Since 1996, the National Park Service has collected
over $867 million in recreation fees under an experimental initiative
- Recreational Fee Demonstration Program. Under the trial program,
Congress authorized four federal land management agencies –
the National Park Service, the Fish and Wildlife Service, the Bureau
of Land Management and the Forest Service - to charge fees to visitors.
Originally authorized for three years, the program has been
extended four times and currently expires on September 30, 2004.
Congress is now considering whether to extend the program
a fifth time or make it permanent.
The legislation encouraged:
- Experimenting with new fees and fee structures for recreational activities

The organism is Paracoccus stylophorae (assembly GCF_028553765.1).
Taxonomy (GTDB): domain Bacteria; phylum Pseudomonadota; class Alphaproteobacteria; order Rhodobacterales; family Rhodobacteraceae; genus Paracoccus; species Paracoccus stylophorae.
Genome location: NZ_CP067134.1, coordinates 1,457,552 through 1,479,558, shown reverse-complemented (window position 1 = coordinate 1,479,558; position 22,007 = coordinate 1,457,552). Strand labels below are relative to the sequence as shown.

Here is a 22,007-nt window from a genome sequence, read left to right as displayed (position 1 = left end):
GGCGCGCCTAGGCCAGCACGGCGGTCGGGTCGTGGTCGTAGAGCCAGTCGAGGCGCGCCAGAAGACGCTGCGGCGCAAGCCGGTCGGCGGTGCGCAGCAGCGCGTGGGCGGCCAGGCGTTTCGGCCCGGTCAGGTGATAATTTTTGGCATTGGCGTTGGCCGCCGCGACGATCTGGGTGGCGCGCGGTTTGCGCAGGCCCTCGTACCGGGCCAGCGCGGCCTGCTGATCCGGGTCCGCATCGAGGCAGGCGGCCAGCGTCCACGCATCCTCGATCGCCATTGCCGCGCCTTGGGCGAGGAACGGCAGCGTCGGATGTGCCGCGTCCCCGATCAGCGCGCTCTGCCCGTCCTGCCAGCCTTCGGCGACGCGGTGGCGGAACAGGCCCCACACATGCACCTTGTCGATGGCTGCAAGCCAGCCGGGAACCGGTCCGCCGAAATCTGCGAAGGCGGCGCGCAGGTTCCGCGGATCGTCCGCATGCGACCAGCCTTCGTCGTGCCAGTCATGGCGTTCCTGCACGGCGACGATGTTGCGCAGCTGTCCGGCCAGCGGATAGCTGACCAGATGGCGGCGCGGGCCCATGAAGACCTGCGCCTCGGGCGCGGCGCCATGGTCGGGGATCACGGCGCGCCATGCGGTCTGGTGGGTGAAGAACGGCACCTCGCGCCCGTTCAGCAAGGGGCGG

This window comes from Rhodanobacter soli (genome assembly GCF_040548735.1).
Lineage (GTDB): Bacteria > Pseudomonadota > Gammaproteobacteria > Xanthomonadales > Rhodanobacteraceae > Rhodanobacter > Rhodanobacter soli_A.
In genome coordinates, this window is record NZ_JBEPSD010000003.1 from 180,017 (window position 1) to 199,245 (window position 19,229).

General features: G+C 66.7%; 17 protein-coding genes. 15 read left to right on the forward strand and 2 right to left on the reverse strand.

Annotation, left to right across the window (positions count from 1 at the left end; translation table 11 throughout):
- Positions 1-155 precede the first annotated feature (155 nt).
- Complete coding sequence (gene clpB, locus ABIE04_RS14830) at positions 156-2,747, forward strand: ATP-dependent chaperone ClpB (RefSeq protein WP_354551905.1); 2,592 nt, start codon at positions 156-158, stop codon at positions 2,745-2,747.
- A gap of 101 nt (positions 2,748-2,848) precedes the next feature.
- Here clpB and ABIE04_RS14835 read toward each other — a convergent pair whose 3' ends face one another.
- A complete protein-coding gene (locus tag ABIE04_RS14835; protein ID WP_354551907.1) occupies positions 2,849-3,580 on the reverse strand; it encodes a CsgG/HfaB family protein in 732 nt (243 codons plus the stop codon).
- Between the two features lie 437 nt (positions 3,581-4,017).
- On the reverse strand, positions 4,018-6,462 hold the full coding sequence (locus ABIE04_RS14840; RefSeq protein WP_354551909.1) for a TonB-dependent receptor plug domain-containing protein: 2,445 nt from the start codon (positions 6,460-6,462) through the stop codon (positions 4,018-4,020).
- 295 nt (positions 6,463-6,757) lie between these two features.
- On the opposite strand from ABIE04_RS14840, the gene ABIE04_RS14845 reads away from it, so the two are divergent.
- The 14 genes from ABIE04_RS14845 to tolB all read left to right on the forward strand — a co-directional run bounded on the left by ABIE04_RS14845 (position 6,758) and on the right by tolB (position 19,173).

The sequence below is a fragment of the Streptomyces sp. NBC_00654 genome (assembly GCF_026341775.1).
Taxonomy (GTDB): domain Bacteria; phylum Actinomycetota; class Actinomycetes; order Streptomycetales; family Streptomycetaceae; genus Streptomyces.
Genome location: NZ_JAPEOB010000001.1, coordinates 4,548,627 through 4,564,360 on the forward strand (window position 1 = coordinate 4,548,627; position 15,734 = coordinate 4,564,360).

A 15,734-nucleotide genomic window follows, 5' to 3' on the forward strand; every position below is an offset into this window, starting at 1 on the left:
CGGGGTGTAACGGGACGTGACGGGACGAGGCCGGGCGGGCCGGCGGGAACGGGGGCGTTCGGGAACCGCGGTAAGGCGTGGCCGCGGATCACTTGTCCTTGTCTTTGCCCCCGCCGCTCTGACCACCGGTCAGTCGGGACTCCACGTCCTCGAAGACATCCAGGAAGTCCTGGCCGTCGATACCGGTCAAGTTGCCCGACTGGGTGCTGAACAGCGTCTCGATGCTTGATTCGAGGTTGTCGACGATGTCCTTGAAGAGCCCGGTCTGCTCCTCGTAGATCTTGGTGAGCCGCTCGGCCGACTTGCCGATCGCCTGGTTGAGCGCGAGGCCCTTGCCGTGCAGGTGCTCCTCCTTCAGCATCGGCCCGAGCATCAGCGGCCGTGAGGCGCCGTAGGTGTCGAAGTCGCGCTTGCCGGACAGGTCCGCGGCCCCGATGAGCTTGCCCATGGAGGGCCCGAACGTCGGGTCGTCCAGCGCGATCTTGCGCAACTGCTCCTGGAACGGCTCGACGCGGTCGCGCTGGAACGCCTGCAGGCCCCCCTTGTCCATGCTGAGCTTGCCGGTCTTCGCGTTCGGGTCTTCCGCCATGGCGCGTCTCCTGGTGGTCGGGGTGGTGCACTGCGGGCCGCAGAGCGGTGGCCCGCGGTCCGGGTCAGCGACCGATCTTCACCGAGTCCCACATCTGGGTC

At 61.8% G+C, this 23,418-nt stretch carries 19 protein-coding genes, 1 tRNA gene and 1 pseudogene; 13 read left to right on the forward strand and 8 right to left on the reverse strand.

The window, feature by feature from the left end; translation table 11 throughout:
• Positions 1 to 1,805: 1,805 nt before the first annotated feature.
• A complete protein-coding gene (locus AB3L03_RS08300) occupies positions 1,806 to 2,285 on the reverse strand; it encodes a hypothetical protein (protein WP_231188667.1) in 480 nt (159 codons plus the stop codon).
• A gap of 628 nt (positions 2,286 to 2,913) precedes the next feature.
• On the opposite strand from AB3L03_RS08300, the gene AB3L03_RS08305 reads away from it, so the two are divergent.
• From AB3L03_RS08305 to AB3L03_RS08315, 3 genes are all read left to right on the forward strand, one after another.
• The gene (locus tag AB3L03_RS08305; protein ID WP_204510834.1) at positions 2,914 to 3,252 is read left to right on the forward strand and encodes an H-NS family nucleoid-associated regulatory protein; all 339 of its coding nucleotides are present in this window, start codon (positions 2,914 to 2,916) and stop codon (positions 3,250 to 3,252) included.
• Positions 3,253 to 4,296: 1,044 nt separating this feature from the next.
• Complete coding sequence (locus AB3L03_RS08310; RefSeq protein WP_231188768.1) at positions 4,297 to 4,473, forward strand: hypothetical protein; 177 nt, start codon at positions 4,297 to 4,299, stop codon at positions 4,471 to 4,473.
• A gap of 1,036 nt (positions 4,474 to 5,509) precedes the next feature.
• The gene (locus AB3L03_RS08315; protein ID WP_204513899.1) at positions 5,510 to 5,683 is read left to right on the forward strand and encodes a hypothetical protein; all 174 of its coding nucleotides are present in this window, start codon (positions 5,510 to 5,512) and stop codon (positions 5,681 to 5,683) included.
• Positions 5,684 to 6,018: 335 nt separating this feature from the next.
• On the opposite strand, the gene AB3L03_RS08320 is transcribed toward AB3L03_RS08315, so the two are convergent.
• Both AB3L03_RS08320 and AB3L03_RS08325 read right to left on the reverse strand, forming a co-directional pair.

- Reducing the backlog of maintenance to improve the quality of the visitor experience
- Enhancing the protection of natural and cultural resources from visitor impacts.
Eighty percent of the money remains in the parks collecting the fees creating
a powerful incentive to make local improvements to show results and therefore increase
visitor support of the new fees. The Director of the National Park Service
distributes the remaining 20 percent of the fees collected to special emphasis
projects in the parks.
Fees by Parks